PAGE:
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TV Series Review

Don't mistake TNT's new drama Saving Grace for Touched by an Angel or even Joan of Arcadia. Here, Oscar-winner Holly Hunter portrays Grace Hanadarko, a selfish detective with an addiction-fueled personal life. When she's not solving mysteries, Grace indulges in shockingly explicit sex romps with her married police partner. She also guzzles liquor, smokes incessantly and unleashes s-words like a character in a Kevin Smith film. Whether flashing bare breasts at an appreciative elderly neighbor (nudity not shown) or taking children for joy rides in her squad car, Grace's game is a reckless one … until she mows down a man while driving drunk.

Grace's desperate plea of "Dear God, please help me" is answered in the form of an angel named Earl (the leathery Leon Rippy). This tobacco-chewing good ol' boy informs Grace that God is giving her a final shot at redemption if she cleans up the profane mess that is her life. "You're headed for hell, Grace," he says, "but God's giving you one last chance."

That supernatural opportunity begins with the erasure of the accident. Was it just a dream? Nope. Earl returns, dispensing more moral exhortations. Still disbelieving, Grace gathers physical evidence from the angel—including his chaw—for analysis by her friend Rhetta (Laura San Giacomo), a crime-lab technician and flaky-but-sincere Catholic. Hard science confirms Earl's otherworldly origins, but Grace's atheism causes her to stubbornly kick against the goad.

The show's strange relationship between sin and redemption is tangled at best. For starters, we're given a voyeuristic look at Grace's immorality. The camera exploits her failings, especially her predilections for sex and substance abuse. Producers relish showing us every side of this bad girl's life. Then there are the condescending looks at religion, blasphemous uses of Christ's name, and the fact that Grace's priest brother responds to her divine encounter by telling her she's "full of s---." Totally unacceptable.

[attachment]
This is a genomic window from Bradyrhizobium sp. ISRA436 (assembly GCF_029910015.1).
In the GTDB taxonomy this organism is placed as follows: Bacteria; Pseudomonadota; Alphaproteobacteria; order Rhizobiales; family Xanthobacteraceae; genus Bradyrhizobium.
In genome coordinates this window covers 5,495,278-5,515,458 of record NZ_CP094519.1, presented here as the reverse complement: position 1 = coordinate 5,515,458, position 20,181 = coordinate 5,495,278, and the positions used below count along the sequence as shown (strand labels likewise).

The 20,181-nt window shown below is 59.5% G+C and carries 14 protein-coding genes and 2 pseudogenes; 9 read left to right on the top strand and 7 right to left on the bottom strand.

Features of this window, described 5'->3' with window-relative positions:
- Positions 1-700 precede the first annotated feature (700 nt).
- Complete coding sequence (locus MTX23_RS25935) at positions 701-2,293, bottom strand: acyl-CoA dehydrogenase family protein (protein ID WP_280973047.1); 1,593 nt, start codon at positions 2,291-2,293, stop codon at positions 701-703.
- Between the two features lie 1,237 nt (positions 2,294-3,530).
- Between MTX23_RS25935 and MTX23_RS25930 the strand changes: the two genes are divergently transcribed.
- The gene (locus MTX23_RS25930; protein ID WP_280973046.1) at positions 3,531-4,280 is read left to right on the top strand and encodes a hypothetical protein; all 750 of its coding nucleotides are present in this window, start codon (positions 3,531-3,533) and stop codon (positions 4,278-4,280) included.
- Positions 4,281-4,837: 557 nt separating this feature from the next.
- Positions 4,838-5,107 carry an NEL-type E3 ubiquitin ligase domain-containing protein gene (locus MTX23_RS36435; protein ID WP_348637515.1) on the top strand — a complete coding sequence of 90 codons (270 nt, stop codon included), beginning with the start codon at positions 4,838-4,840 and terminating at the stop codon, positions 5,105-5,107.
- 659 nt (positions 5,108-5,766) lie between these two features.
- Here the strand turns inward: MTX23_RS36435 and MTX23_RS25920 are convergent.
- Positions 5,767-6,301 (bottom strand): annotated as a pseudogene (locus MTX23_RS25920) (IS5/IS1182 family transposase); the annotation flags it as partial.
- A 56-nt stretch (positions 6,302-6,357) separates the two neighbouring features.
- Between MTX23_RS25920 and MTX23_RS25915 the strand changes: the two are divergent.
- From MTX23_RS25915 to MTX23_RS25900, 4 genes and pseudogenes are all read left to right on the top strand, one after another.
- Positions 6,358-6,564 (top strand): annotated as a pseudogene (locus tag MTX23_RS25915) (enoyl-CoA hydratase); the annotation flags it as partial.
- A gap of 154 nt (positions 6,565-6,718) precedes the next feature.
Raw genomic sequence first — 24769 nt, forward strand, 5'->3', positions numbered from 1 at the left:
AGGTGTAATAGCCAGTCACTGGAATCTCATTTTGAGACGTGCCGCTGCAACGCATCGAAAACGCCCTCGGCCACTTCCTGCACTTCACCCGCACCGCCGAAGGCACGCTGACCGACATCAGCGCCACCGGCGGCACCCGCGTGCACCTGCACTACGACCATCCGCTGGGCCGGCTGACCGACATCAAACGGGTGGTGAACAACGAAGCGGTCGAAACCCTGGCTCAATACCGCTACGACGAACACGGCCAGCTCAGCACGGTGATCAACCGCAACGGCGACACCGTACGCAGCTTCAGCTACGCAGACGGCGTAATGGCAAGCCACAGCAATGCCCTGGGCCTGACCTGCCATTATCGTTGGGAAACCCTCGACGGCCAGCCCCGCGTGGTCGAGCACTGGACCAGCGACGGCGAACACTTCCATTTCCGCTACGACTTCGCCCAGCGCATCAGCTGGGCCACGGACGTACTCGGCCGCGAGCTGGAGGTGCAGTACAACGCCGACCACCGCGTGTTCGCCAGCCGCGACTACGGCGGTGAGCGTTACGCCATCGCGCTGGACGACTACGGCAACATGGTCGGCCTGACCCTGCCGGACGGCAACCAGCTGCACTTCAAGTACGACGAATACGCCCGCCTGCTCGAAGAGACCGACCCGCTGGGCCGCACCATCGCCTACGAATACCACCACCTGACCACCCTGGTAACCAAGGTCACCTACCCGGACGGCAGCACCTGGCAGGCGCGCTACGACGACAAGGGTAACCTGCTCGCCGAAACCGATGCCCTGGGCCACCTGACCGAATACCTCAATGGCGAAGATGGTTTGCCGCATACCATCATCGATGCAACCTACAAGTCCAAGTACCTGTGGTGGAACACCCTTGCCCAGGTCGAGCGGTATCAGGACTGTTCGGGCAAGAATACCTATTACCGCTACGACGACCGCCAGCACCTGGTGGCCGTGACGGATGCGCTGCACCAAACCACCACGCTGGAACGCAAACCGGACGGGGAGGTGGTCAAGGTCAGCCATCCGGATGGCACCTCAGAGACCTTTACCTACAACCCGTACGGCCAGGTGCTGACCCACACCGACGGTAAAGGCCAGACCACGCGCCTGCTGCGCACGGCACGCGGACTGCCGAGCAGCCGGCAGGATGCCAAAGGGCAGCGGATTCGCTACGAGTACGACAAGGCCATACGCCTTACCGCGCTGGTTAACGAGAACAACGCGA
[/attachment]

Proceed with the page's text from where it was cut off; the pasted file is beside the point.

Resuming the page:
Paradoxically, Saving Grace does differentiate between right and wrong while recognizing that eternal consequences exist for disobeying God. For example, Earl warns Grace to end her adulterous relationship. Other characters give positive nods to prayer, faith and church, though Earl—the "authority" on spiritual matters —articulates a breezy universalism. When Grace says she'll have to begin attending church again, her winged advisor responds that any temple or mosque will do.

Indeed, the show's gospel seems to demand little more of sinful people than a vague intention to try harder. That one-step-forward, two-steps-back journey toward the light is, apparently, all it takes to earn salvation. And the name of Jesus is just an exclamatory profanity. Given Saving Grace's "all paths lead to God" attitude, don't expect its unholy view of redemption to shift much as these racy, profanity-strewn episodes drag out.

Episodes Reviewed: July 23, 30, 2007

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Adam R. Holz

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